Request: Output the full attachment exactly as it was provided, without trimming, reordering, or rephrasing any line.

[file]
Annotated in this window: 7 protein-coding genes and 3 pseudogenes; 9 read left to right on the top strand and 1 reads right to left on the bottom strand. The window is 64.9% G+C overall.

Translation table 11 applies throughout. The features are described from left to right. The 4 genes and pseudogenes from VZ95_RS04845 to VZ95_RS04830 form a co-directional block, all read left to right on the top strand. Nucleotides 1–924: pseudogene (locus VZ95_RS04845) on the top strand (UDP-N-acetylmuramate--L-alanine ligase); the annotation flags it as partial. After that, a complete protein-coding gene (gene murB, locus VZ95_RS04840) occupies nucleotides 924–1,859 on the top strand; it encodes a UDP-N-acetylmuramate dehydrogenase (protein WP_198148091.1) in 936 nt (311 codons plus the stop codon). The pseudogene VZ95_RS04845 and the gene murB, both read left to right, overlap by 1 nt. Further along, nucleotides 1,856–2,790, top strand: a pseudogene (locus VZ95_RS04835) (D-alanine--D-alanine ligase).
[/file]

Annotated in this window: 7 protein-coding genes and 3 pseudogenes; 9 read left to right on the top strand and 1 reads right to left on the bottom strand. The window is 64.9% G+C overall.

Translation table 11 applies throughout. The features are described from left to right. The 4 genes and pseudogenes from VZ95_RS04845 to VZ95_RS04830 form a co-directional block, all read left to right on the top strand. Nucleotides 1–924: pseudogene (locus VZ95_RS04845) on the top strand (UDP-N-acetylmuramate--L-alanine ligase); the annotation flags it as partial. After that, a complete protein-coding gene (gene murB, locus VZ95_RS04840) occupies nucleotides 924–1,859 on the top strand; it encodes a UDP-N-acetylmuramate dehydrogenase (protein WP_198148091.1) in 936 nt (311 codons plus the stop codon). The pseudogene VZ95_RS04845 and the gene murB, both read left to right, overlap by 1 nt. Further along, nucleotides 1,856–2,790, top strand: a pseudogene (locus VZ95_RS04835) (D-alanine--D-alanine ligase).